Case Study by Graeme Macrae Burnet. £14.99 hardback – DUE TO BE PUBLISHED IN OCTOBER.
“I have decided to write down everything that happens, because I feel, I suppose, I may be putting myself in danger.” London, 1965. An unworldly young woman believes that a charismatic psychotherapist, Collins Braithwaite, has driven her sister to suicide. Intent on confirming her suspicions, she assumes a false identity and presents herself to him as a client, recording her experiences in a series of notebooks. But she soon finds herself drawn into a world in which she can no longer be certain of anything. Even her own character. In Case Study, Graeme Macrae Burnet presents these notebooks interspersed with his own biographical research into Collins Braithwaite. The result is a dazzling – and often wickedly humorous – meditation on the nature of sanity, identity and truth itself, by one of the most inventive novelists writing today. An absolutely cracking book – one of my books of the year. Can’t wait for it to be published so I can recommend it to EVRYONE!
The Family Upstairs by Lisa Jewell. £8.99 paperback.
In a large house in London’s fashionable Chelsea, a baby is awake in her cot. Well-fed and cared for, she is happily waiting for someone to pick her up. In the kitchen lie three decomposing corpses. Close to them is a hastily scrawled note. They’ve been dead for several days. Who has been looking after the baby? And where did they go? Two entangled families. A house with the darkest of secrets. Enjoyable to read but not scary as I was led to believe – all quite straightforward really.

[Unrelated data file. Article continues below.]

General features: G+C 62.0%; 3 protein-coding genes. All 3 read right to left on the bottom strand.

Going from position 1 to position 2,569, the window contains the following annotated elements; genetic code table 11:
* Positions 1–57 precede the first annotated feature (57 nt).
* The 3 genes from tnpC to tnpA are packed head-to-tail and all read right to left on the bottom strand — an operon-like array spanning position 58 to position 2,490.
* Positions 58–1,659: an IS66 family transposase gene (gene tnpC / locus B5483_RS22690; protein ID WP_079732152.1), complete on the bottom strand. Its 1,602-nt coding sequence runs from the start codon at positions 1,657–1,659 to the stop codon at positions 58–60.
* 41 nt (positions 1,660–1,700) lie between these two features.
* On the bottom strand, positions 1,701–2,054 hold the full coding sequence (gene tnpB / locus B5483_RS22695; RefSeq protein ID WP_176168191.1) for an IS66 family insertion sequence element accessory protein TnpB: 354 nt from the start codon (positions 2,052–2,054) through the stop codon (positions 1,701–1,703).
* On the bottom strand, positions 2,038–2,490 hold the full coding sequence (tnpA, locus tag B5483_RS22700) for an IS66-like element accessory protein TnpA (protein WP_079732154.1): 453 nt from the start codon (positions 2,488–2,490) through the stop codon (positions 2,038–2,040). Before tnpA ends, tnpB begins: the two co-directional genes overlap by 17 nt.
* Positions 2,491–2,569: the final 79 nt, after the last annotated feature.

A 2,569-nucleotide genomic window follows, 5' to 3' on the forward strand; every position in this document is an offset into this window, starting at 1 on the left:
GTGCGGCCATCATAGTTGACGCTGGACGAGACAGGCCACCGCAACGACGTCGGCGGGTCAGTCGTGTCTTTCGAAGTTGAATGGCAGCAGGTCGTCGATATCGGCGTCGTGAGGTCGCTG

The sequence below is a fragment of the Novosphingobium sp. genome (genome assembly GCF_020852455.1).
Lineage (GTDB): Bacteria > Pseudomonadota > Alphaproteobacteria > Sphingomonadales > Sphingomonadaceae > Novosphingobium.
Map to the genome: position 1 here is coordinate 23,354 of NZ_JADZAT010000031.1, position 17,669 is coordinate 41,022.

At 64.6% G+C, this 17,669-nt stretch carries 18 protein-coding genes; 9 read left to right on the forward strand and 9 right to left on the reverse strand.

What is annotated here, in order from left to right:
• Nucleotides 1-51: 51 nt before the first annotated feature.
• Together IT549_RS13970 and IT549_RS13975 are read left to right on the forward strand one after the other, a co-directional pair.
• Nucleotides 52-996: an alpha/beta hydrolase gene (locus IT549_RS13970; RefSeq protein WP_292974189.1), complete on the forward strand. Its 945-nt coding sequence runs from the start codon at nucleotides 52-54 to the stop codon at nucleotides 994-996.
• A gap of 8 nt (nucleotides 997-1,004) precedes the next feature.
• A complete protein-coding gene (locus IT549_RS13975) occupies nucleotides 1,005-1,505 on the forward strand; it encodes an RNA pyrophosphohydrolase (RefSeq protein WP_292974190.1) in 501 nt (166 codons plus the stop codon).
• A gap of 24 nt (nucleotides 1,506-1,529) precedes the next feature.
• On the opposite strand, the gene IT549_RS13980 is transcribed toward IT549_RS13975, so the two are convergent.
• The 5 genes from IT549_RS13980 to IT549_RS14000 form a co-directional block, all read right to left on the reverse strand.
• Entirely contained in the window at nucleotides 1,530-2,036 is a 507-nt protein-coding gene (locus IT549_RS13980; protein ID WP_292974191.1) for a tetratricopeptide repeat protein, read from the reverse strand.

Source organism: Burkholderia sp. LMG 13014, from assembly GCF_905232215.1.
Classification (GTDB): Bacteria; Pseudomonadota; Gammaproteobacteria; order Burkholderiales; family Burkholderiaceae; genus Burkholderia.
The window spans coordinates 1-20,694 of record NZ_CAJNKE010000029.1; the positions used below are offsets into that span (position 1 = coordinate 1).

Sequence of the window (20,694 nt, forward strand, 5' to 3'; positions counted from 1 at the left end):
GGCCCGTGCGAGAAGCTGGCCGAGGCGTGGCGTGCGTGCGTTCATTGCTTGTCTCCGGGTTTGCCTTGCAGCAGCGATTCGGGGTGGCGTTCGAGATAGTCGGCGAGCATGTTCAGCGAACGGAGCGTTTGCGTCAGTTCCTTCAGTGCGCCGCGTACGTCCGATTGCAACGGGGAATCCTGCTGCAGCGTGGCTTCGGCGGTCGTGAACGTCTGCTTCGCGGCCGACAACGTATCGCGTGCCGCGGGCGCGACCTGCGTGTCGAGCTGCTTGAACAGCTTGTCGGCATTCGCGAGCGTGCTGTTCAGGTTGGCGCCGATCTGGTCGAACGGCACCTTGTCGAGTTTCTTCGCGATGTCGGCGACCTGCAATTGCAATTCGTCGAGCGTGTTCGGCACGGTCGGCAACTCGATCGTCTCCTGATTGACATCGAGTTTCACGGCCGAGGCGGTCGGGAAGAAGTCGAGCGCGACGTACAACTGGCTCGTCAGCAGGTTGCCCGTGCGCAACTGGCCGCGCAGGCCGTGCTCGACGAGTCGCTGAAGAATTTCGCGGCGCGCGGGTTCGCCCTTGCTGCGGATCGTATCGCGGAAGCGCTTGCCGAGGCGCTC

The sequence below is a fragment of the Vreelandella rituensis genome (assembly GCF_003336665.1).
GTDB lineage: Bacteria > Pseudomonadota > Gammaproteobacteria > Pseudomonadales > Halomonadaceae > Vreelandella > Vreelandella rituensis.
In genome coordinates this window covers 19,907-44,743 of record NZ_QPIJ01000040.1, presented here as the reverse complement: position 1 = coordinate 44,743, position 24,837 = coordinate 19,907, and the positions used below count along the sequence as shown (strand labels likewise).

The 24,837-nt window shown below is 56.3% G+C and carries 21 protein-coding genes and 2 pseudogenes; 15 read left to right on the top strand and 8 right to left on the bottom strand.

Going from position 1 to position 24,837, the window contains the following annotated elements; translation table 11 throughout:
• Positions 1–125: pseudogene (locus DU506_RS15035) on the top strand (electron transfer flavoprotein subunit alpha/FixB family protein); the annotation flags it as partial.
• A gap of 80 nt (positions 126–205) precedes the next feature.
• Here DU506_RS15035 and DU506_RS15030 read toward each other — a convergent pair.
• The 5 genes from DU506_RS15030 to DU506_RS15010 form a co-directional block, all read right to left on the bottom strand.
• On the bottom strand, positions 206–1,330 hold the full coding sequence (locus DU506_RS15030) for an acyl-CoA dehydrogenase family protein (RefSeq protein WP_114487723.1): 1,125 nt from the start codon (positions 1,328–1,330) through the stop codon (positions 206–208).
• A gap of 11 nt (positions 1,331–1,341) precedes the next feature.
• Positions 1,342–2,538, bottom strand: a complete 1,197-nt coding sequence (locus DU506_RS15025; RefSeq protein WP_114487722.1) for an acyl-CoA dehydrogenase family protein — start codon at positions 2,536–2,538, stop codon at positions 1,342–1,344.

The Island of Missing Trees by Elif Shafak. £14.99 hardback.
It’s 1974 on the island of Cyprus. Two teenagers, from opposite sides of a divided land, meet at a tavern in the city they both call home. The tavern is the only place that Kostas, who is Greek and Christian, and Defne, who is Turkish and Muslim, can meet, in secret, hidden beneath the blackened beams from which hang garlands of garlic, chilli peppers and wild herbs. This is where one can find the best food in town, the best music, the best wine. But there is something else to the place: it makes one forget, even if for just a few hours, the world outside and its immoderate sorrows. In the centre of the tavern, growing through a cavity in the roof, is a fig tree. This tree will witness their hushed, happy meetings, their silent, surreptitious departures; and the tree will be there when the war breaks out, when the capital is reduced to rubble, when the teenagers vanish and break apart. Decades later in north London, sixteen-year-old Ada Kazantzakis has never visited the island where her parents were born. Desperate for answers, she seeks to untangle years of secrets, separation and silence. Taught me an awful lot about Cypriot history, but the differing styles within the book made it feel a bit disjointed.